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Challenges in applying curriculum design theory in university settings

Kimberly Klassen, International Christian University, Tokyo Lisa R. Miller, Kansai Gaidai University, Osaka

In our article, ‘Curriculum Design from Theory to Practice: Preparing Japanese Students to Study Abroad Using Content-based Language Teaching’ (Miller, Klassen, & Hardy, 2020), we document the integration of general curriculum development theory with second language learning theories in a university setting. More specifically, we record our experiences redesigning a university language programme for low-intermediate Japanese learners of English who wish to study abroad in English speaking countries.

We used curriculum design theory to identify students’ learning needs, develop the learning objectives, and then identify the skills and content required to meet those objectives. We examined various data sources in order to determine where the students’ current abilities lay and what skills they needed to succeed while studying abroad. We also conducted an evaluation of the new curriculum using test scores, and student and faculty feedback.

There were several challenges using curriculum design theory in this educational setting, including administration mandates and changing student and faculty populations. Awareness of these challenges, and how we modified our approach, might help other teachers working on similar curriculum projects. The university setting is quite different from compulsory education contexts with regard to teacher autonomy; that is, faculty in universities tend to have more autonomy with regard to course content and pedagogy than teachers in a compulsory education context do. Therefore, we found that we needed to apply an adaptable approach to curriculum design (Heydon & Wang, 2006).

‘There were several challenges using curriculum design theory in this educational setting, including administration mandates and changing student and faculty populations. Awareness of these challenges, and how we modified our approach, might help other teachers working on similar curriculum projects.’

The project began with a needs analysis of the communication skills required to study abroad using multiple types of data: student surveys, standardised test scores, student enrolment patterns, students’ grades and faculty interviews. This data was examined for consistencies and discrepancies between the sources. Then, we examined several theories about combining language learning with learning in other disciplines to choose a clear and appropriate framework, content-based language teaching (CBLT). The framework allowed us to ensure that both content and language development goals would be covered in the curriculum. Based on the findings, we compiled course objectives for language learning and non-language disciplines and the sequence of the objectives. The curriculum was evaluated after being implemented for one year using standardised test score data, student course surveys and a faculty survey.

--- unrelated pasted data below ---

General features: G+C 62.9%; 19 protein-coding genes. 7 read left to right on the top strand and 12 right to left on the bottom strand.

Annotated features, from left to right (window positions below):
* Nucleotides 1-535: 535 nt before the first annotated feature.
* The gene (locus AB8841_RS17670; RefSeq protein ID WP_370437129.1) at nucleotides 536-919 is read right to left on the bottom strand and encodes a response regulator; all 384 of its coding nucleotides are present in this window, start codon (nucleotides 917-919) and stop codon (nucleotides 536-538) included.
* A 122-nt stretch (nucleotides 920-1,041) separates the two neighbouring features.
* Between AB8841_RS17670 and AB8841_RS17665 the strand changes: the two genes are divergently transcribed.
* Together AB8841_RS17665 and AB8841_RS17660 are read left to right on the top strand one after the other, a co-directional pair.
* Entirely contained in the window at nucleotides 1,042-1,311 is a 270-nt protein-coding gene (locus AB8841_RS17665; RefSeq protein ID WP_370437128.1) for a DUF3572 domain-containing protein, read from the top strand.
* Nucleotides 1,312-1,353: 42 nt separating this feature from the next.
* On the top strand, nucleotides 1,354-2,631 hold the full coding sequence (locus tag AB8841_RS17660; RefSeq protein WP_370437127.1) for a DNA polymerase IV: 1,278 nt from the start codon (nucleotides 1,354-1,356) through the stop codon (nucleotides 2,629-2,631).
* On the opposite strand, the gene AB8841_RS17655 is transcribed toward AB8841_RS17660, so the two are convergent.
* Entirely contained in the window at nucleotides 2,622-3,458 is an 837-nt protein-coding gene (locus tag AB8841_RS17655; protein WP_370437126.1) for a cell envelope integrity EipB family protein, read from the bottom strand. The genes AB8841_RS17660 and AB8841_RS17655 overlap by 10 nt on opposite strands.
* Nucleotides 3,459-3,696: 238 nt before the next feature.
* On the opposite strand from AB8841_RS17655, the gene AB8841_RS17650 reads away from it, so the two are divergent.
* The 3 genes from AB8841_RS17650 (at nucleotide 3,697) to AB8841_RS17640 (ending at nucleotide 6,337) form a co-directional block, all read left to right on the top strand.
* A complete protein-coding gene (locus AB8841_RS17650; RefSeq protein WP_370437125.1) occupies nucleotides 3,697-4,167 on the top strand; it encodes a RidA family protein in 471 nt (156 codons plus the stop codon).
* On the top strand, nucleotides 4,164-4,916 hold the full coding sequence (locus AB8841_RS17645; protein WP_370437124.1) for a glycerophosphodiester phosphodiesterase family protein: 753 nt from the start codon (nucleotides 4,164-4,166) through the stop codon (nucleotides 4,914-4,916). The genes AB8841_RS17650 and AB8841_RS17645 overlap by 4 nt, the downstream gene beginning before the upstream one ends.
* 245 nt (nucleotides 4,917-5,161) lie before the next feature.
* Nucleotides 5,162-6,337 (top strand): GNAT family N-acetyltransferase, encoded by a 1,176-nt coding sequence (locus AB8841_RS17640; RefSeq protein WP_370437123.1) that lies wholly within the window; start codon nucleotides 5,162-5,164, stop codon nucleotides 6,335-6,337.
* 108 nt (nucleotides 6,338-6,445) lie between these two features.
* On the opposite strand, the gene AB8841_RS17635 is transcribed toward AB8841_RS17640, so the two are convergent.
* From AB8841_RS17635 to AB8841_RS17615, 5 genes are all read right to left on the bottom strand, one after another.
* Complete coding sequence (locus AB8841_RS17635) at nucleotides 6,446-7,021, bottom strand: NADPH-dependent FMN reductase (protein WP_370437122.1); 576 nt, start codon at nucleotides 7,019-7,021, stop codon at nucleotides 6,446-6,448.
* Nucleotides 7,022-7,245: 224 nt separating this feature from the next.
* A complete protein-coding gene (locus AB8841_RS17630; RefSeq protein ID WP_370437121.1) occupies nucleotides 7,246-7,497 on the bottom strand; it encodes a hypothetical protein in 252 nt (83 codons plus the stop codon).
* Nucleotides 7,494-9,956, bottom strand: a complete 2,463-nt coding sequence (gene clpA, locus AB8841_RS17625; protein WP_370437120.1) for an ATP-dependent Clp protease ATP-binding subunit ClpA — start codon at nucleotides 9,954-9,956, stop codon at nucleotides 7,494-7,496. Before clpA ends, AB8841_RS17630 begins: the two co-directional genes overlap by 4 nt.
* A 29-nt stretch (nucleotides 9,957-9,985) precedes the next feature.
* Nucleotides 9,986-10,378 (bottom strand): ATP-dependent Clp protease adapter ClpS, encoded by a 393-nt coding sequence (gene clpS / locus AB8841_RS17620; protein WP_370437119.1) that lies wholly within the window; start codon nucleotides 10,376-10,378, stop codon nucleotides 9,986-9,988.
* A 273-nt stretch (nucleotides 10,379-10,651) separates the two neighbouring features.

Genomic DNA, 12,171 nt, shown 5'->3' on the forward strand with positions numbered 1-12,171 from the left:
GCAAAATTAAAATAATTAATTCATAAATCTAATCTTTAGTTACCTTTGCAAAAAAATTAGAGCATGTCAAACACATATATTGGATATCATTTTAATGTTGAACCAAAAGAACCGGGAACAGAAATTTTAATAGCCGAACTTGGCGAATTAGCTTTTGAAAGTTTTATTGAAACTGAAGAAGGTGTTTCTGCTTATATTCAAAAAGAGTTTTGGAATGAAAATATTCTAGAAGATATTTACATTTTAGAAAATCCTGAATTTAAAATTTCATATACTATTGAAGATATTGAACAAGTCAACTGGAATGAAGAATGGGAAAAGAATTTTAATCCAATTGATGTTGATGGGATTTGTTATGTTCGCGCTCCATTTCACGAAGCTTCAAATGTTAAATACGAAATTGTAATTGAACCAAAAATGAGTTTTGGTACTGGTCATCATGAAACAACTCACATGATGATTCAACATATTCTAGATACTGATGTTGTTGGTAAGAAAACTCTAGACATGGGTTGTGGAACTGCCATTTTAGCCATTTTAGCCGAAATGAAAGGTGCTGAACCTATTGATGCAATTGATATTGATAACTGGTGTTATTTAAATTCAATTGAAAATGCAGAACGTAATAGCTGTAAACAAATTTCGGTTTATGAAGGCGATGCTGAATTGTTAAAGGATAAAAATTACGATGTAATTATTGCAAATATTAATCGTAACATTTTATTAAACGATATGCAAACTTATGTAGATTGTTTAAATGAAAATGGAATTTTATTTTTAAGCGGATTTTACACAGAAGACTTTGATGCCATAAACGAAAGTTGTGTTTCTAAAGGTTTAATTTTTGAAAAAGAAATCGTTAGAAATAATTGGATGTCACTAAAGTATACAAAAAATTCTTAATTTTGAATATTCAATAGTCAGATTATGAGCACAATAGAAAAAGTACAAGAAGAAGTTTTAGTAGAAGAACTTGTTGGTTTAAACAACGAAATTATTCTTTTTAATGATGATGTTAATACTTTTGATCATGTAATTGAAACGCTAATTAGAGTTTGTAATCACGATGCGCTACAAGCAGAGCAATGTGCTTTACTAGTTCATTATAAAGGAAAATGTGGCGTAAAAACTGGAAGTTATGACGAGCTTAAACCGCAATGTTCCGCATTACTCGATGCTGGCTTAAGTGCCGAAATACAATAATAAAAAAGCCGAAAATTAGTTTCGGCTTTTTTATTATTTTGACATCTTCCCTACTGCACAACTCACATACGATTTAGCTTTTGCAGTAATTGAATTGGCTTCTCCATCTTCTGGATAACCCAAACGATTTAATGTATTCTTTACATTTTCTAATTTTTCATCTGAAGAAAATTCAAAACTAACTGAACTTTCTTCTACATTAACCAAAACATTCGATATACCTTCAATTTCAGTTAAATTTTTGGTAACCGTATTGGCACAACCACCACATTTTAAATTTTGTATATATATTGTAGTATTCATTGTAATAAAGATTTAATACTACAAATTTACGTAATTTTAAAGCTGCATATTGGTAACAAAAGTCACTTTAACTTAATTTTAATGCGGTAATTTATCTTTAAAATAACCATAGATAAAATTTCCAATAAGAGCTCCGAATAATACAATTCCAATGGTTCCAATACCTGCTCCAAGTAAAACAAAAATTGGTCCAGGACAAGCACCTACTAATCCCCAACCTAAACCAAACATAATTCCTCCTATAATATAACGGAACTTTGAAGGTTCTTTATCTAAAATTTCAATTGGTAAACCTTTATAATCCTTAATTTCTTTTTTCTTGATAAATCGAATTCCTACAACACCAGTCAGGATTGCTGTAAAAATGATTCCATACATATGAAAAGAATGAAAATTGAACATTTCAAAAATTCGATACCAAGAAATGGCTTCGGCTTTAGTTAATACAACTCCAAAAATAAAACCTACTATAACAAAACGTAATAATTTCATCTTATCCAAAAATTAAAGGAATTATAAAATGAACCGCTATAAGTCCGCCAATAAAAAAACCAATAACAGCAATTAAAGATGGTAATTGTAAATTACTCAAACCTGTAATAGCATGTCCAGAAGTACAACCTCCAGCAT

The needs analysis revealed that faculty perceptions of what sort of academic work would be required of students while studying abroad differed from what was actually required as reported by students. In addition, in order to preserve academic freedom and promote faculty support for the curriculum, the course objectives and sequence were specified through the activities while the method was left for faculty to decide. Similarly, faculty could choose from an approved list of topics and books. Evaluation of the curriculum revealed conflicting feedback: student surveys and test scores were positive while faculty interview feedback was mostly negative. For example, some teachers felt that the curriculum did not adequately prepare students for study abroad. However, movement of students and faculty in and of the programme made meaningful evaluation of the curriculum difficult. That is, students were able to leave the programme and join similar programmes within the same university; faculty were working on a contractual basis and had to leave the university after their contracts were finished.

Based on our experiences with this project, we note a few points for other teachers to consider before embarking on similar projects. First, using data from past cohorts of students to infer the learning needs of current students may not accurately reflect the current student population. Second, in university settings, an adaptable approach to curriculum design that balances accountability and academic freedom may be more effective than one that is entirely generated by either administrators or teachers. Third, lack of resources for training faculty in the new curriculum may have contributed to the mostly negative faculty feedback seen in this study, and this finding highlights the importance of training for new curriculum implementation. Lastly, particular learning theories come into vogue with administrators and educators at different times resulting in conflicting ideas about what is best for students. Our paper documents an attempt to bridge that divide.


This blog is based on the article ‘Curriculum Design from Theory to Practice: Preparing Japanese Students to Study Abroad Using Content-based Language Teaching by Lisa R. Miller, Kimberly Klassen and Jacques W. Hardy, published in the Curriculum Journal. It has been made free-to-view for those without a subscription for a limited period, courtesy of our publisher, Wiley.


References

Heydon, R. M., & Wang, P. (2006). Curricular ethics in early childhood education programming: A challenge to the Ontario kindergarten program. McGill Journal of Education, 41, 20–47.

Miller, L., Klassen, K., & Hardy, J. (2020). Curriculum design from theory to practice: Preparing Japanese students to study abroad using content-based language teaching. The Curriculum Journal. https://doi.org/10.1002/curj.68